The panel discussed Paul Bett’s new book, Ruin and Renewal: Civilising Europe after World War II (Profile Books, 2020). In 1945, Europe lay in ruins. Some fifty million people were dead, and millions more languished in physical and moral disarray. The devastation of World War II was unprecedented in character as well as in scale. Unlike the First World War, the second blurred the line between soldier and civilian, inflicting untold horrors on people from all walks of life. A continent that had previously considered itself the very measure of civilization for the world had turned into its barbaric opposite.
Meet our speakers and chair
Paul Betts is Professor of Modern European History at St Antony’s College, Oxford, and is the author of several books, most recently Ruin and Renewal: Civilising Europe after the Second World War (Profile Books UK/ Basic Books US, 2020). He has co-edited seven books, including (with Jennifer Evans and Stefan-Ludwig Hoffmann) The Ethics of Seeing: Photography and 20th Century German History (Berghahn, 2018) and (with Stephen A. Smith), Religion, Science and Communism in Cold War Europe (London: Palgrave, 2016). From 2014 to 2018 he was Co-Investigator of a 4-year AHRC-funded collaborative project on “Socialism Goes Global: Connecting the Second and Third Worlds,” from which a co-edited volume called When Socialism Went Global will appear with Oxford University Press in 2021.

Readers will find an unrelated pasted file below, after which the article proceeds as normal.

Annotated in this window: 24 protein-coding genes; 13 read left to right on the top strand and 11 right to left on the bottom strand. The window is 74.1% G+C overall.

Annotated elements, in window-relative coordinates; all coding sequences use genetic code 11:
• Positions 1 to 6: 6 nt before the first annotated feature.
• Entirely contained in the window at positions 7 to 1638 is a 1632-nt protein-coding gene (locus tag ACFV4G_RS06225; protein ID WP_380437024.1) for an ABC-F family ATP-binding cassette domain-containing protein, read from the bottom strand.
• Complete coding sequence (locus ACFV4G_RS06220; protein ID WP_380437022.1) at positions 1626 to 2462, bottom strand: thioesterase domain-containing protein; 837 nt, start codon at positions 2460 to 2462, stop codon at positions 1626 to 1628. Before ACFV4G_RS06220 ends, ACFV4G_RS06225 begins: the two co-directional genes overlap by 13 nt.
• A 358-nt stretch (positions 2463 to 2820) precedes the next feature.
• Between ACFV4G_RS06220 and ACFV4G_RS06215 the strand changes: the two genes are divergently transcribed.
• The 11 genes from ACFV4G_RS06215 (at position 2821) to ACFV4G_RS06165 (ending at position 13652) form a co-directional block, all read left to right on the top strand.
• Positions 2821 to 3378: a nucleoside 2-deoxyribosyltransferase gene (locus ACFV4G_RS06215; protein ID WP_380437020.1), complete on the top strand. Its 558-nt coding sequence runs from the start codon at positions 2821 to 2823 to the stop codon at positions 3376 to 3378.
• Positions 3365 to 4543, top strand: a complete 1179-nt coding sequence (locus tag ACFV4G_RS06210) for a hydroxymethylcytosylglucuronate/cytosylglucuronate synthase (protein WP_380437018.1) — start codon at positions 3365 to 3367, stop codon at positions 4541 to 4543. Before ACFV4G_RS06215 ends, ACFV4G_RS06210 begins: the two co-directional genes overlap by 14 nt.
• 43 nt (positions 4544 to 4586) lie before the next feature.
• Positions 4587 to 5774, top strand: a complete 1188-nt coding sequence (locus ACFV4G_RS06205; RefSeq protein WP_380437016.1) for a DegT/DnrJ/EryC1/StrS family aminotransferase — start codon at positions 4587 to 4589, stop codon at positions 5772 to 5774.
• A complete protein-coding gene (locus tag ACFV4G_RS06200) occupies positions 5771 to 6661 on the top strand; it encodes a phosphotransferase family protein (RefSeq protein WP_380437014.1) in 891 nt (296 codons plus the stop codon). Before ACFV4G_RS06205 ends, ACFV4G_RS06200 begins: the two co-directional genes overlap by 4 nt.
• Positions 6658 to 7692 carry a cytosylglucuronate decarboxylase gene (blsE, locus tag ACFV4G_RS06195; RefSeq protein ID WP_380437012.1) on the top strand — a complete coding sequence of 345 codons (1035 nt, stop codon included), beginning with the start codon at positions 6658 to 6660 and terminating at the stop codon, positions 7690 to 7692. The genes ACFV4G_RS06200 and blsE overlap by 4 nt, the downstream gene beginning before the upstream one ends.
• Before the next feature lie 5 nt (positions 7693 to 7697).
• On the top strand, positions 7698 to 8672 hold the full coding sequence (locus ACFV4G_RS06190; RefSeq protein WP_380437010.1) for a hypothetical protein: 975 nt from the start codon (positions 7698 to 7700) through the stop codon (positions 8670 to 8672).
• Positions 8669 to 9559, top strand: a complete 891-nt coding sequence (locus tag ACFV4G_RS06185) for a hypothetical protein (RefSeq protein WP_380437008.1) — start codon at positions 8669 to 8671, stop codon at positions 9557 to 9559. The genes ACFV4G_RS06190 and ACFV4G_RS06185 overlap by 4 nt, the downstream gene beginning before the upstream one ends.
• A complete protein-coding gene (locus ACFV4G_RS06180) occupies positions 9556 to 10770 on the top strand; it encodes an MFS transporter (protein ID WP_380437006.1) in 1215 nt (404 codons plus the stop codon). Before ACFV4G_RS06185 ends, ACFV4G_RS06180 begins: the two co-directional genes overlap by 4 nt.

Richard J. Evans is Regius Professor Emeritus of History at Cambridge University and the author of many books on modern European history, including The Pursuit of Power: Europe 1815-1914 (a volume in the Penguin History of Europe), The Third Reich in History and Memory, Eric Hobsbawm: A Life in History, and most recently, The Hitler Conspiracies: The Third Reich and the Paranoid Imagination. He is a Fellow of the British Academy and in 2012 was knighted for services to scholarship.
Mary Vincent was appointed Interim Vice-President for Education for The University of Sheffield from September 2020 and her role is to ensure excellence and innovation in teaching and learning for all taught students, including those studying for University of Sheffield qualifications overseas. She has a chair in Modern European History and main research interests lie in the history of modern Spain, particularly in the period of the Civil War and the Franco dictatorship (1931-75).
David Motadel is Associate Professor of International History at the London School of Economics and Political Science. He works on the history of modern Europe and Europe’s entanglements with the wider world.
More about this event
The Department of International History (@lsehistory) teaches and conducts research on the international history of Britain, Europe and the world from the early modern era up to the present day.
Sponsored by the department's Conflict and Identity in Europe since the 18th Century research cluster.